M&A: the boom in French mergers and acquisitions

In France and around the world, the mergers & acquisitions (M&A) market has been booming since the start of 2021. Transaction volumes and values are on the rise, reaching record levels. Driven by the need to reduce debt and refocus activities in the wake of the health crisis, French manufacturers are increasing the number of divestments.

Engie takes the French M&A market to new heights

In France, M&A (Mergers & Acquisitions) transactions in the first 10 months of 2021 reached a record high, with more than $246 billion, or almost €213 billion between January and November 8. Although the year is not yet over, this level already exceeds that of any 12-month period since the 2008 crisis.

Bouygues recently signed the biggest acquisition since its birth in 1952: the construction giant will pay 7.1 billion euros to buy Engie's services subsidiary, Equans. Veolia's merger with Suez is scheduled for the end of January 2022, following Veolia's purchase of Engie's stake in Suez.


French energy company Engie also sold its 40% stake in GTT, a French engineering company, and continued its strategic refocusing by selling 11.5% of GRTGaz, the French gas transmission system operator, to CNP Assurances and Caisse des Dépôts.

By reducing its debt, Engie will be able to devote more time to developing its international infrastructure, and play a growing role in the renewable energies sector.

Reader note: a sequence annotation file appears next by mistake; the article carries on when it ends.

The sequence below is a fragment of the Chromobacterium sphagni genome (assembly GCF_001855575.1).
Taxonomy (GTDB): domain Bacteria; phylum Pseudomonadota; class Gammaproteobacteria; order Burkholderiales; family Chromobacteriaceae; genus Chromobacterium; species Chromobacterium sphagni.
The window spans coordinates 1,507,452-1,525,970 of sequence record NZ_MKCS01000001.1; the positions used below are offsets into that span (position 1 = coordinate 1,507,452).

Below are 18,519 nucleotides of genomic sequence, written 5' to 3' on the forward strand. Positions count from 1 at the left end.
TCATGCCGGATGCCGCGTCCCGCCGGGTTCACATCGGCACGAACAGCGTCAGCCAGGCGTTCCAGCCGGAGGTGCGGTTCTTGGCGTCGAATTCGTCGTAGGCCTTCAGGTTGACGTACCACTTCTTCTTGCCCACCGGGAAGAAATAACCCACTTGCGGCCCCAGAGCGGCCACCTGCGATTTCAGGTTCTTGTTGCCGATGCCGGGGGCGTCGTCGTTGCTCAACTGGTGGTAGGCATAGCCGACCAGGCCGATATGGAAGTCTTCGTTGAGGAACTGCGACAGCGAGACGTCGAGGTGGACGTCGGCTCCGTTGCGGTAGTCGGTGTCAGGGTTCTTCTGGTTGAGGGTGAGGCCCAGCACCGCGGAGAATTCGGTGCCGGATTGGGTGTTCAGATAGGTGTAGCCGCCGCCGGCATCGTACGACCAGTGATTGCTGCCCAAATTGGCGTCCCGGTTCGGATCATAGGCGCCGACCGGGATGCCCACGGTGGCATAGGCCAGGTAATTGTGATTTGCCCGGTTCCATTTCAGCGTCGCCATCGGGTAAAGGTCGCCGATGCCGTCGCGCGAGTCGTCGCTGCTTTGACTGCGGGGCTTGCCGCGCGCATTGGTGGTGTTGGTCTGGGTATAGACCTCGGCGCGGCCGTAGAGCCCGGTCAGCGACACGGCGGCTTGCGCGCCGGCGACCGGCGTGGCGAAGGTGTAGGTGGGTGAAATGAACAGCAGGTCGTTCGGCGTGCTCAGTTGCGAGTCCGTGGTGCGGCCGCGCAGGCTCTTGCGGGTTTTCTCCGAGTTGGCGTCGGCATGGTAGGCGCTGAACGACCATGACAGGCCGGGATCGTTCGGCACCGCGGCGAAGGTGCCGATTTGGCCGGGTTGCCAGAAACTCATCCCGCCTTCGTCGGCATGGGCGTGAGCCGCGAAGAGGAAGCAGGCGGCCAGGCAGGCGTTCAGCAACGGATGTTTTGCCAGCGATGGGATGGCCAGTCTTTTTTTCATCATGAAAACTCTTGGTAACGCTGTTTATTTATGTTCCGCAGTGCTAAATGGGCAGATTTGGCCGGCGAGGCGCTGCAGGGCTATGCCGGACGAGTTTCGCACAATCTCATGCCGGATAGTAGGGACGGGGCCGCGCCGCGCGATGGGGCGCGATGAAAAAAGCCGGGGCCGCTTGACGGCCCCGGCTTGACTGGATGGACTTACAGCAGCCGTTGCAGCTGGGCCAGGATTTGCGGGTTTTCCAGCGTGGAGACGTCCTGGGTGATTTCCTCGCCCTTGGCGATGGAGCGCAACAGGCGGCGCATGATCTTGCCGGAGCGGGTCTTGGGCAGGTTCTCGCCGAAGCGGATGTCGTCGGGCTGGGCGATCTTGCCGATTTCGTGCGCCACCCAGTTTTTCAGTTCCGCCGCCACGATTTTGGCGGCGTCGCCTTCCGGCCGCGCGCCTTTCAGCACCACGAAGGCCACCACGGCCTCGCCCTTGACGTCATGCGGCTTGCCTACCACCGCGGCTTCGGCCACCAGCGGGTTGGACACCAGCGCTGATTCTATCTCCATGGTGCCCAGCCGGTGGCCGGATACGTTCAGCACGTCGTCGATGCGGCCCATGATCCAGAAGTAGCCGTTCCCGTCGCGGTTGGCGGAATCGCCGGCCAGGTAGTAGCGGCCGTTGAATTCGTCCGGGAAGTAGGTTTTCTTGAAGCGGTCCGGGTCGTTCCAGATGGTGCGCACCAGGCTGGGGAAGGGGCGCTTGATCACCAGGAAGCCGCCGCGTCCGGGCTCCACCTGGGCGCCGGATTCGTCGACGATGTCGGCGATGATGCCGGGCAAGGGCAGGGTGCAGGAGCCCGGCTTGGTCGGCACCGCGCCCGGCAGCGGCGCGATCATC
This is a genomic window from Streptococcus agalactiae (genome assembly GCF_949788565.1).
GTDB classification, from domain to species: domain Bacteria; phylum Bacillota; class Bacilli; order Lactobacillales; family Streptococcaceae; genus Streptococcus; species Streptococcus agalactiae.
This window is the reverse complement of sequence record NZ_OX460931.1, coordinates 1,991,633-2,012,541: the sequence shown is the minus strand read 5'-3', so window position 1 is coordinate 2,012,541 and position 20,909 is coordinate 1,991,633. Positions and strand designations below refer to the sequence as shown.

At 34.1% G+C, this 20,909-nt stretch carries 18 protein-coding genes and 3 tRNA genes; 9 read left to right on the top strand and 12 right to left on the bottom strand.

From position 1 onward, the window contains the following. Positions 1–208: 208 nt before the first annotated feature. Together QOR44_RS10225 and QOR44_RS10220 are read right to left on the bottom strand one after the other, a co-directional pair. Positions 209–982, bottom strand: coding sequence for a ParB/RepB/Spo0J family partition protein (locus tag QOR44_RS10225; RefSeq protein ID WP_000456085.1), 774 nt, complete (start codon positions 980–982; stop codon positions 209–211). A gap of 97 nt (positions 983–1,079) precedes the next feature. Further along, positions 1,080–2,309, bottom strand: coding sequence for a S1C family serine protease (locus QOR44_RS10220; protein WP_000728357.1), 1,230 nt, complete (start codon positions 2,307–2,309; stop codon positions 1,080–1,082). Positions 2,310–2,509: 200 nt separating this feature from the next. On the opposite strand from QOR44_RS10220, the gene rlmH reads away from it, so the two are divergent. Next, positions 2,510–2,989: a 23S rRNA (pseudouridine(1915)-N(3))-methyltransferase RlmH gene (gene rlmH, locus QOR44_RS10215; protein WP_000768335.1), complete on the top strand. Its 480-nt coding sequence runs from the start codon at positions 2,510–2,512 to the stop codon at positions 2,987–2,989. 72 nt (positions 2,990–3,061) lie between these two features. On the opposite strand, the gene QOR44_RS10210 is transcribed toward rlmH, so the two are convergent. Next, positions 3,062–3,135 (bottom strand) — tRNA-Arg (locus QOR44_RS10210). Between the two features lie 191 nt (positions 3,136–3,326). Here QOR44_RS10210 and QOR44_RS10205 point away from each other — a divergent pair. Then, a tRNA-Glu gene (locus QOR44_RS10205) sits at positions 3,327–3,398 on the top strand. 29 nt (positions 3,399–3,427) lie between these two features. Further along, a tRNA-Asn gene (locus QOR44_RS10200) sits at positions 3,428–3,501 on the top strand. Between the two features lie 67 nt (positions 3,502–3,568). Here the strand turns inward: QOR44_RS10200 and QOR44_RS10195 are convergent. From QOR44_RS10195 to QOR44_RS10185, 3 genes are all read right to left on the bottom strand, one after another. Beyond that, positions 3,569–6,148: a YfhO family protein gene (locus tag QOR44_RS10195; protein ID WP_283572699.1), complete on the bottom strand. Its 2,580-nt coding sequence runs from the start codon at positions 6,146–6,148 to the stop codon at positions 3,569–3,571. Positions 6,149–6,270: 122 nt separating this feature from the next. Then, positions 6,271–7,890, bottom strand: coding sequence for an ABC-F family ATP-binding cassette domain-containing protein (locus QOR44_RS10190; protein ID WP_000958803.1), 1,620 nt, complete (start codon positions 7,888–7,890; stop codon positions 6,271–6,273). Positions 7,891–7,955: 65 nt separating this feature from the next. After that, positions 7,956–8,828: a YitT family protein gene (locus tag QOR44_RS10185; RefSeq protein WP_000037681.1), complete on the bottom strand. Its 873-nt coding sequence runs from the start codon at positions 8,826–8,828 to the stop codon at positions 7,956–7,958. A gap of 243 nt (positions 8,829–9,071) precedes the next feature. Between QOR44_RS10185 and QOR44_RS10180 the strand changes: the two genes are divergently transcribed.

French banks: advisory and financing activities booming

For their part, French banks are also benefiting from this M&A boom. They support manufacturers in their M&A strategies through their advisory and financing activities, and are generating ever-increasing revenues in the process.

This is the case for Société Générale, for example, which saw revenues from its advisory and financing activities rise by 31% in Q3 2021. In addition, the banking group is planning to acquire the Dutch fleet management company LeasePlan, via ALD, Société Générale's long-term vehicle leasing subsidiary.

Natexis, a subsidiary of Groupe BPCE, reported 67% growth in M&A sales in Q3 2021, following its support for French automotive supplier Faurecia in its takeover of German competitor Hella.

Following the shock of 2020, a number of French manufacturers have opted for a strategic reorientation of their activities to improve performance and reduce debt. Thalès, for example, decided to sell its rail signalling business to Hitachi Rail of Japan for 1.66 billion euros. SCNF sold its railcar leasing subsidiary Ermewa to a consortium comprising the German asset management company DWS and the Caisse de dépôt et placement du Québec.

Société Générale sold Lyxor, its asset management subsidiary, to the Amundi group, Europe's number 1 asset manager, for 825 million euros. To reduce its debt, Altice, parent company of SFR, sold its towers to Cellnex for 5.2 billion euros, and intends to continue its strategic refocusing by selling the Portuguese operator Meo, which it bought 6 years ago.

The boom in mergers and acquisitions is not confined to France, with worldwide growth in asset disposals by manufacturers expected to reach around 75% by 2020.